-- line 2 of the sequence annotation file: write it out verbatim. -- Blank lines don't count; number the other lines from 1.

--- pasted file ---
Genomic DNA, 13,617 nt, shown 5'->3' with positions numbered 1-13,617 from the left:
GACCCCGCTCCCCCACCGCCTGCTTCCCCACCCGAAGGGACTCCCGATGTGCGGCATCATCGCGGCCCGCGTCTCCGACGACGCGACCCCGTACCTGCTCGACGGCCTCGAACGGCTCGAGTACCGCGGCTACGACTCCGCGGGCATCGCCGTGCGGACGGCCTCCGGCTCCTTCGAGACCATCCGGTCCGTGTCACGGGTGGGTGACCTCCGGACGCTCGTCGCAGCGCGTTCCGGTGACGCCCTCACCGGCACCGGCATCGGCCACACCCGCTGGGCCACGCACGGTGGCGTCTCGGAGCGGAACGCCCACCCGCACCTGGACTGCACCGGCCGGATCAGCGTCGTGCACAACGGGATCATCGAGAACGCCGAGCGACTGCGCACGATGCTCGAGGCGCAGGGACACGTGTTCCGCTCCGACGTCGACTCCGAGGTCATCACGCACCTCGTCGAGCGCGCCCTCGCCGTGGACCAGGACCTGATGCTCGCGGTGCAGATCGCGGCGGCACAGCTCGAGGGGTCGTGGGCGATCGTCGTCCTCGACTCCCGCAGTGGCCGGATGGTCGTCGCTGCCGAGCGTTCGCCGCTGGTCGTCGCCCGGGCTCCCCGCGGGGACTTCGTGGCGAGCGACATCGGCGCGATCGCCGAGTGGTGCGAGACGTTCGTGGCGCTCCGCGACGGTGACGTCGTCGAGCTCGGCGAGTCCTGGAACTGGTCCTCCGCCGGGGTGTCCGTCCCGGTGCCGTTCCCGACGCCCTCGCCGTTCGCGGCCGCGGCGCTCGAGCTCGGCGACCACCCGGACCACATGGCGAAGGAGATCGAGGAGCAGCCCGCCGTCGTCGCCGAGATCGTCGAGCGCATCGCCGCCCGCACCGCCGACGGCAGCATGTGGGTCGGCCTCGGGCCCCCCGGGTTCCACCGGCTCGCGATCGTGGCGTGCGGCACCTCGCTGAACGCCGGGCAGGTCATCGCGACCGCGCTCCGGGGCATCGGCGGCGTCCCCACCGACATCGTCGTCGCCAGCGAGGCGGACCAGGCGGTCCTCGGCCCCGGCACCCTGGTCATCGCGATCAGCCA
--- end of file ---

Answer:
GACCCCGCTCCCCCACCGCCTGCTTCCCCACCCGAAGGGACTCCCGATGTGCGGCATCATCGCGGCCCGCGTCTCCGACGACGCGACCCCGTACCTGCTCGACGGCCTCGAACGGCTCGAGTACCGCGGCTACGACTCCGCGGGCATCGCCGTGCGGACGGCCTCCGGCTCCTTCGAGACCATCCGGTCCGTGTCACGGGTGGGTGACCTCCGGACGCTCGTCGCAGCGCGTTCCGGTGACGCCCTCACCGGCACCGGCATCGGCCACACCCGCTGGGCCACGCACGGTGGCGTCTCGGAGCGGAACGCCCACCCGCACCTGGACTGCACCGGCCGGATCAGCGTCGTGCACAACGGGATCATCGAGAACGCCGAGCGACTGCGCACGATGCTCGAGGCGCAGGGACACGTGTTCCGCTCCGACGTCGACTCCGAGGTCATCACGCACCTCGTCGAGCGCGCCCTCGCCGTGGACCAGGACCTGATGCTCGCGGTGCAGATCGCGGCGGCACAGCTCGAGGGGTCGTGGGCGATCGTCGTCCTCGACTCCCGCAGTGGCCGGATGGTCGTCGCTGCCGAGCGTTCGCCGCTGGTCGTCGCCCGGGCTCCCCGCGGGGACTTCGTGGCGAGCGACATCGGCGCGATCGCCGAGTGGTGCGAGACGTTCGTGGCGCTCCGCGACGGTGACGTCGTCGAGCTCGGCGAGTCCTGGAACTGGTCCTCCGCCGGGGTGTCCGTCCCGGTGCCGTTCCCGACGCCCTCGCCGTTCGCGGCCGCGGCGCTCGAGCTCGGCGACCACCCGGACCACATGGCGAAGGAGATCGAGGAGCAGCCCGCCGTCGTCGCCGAGATCGTCGAGCGCATCGCCGCCCGCACCGCCGACGGCAGCATGTGGGTCGGCCTCGGGCCCCCCGGGTTCCACCGGCTCGCGATCGTGGCGTGCGGCACCTCGCTGAACGCCGGGCAGGTCATCGCGACCGCGCTCCGGGGCATCGGCGGCGTCCCCACCGACATCGTCGTCGCCAGCGAGGCGGACCAGGCGGTCCTCGGCCCCGGCACCCTGGTCATCGCGATCAGCCA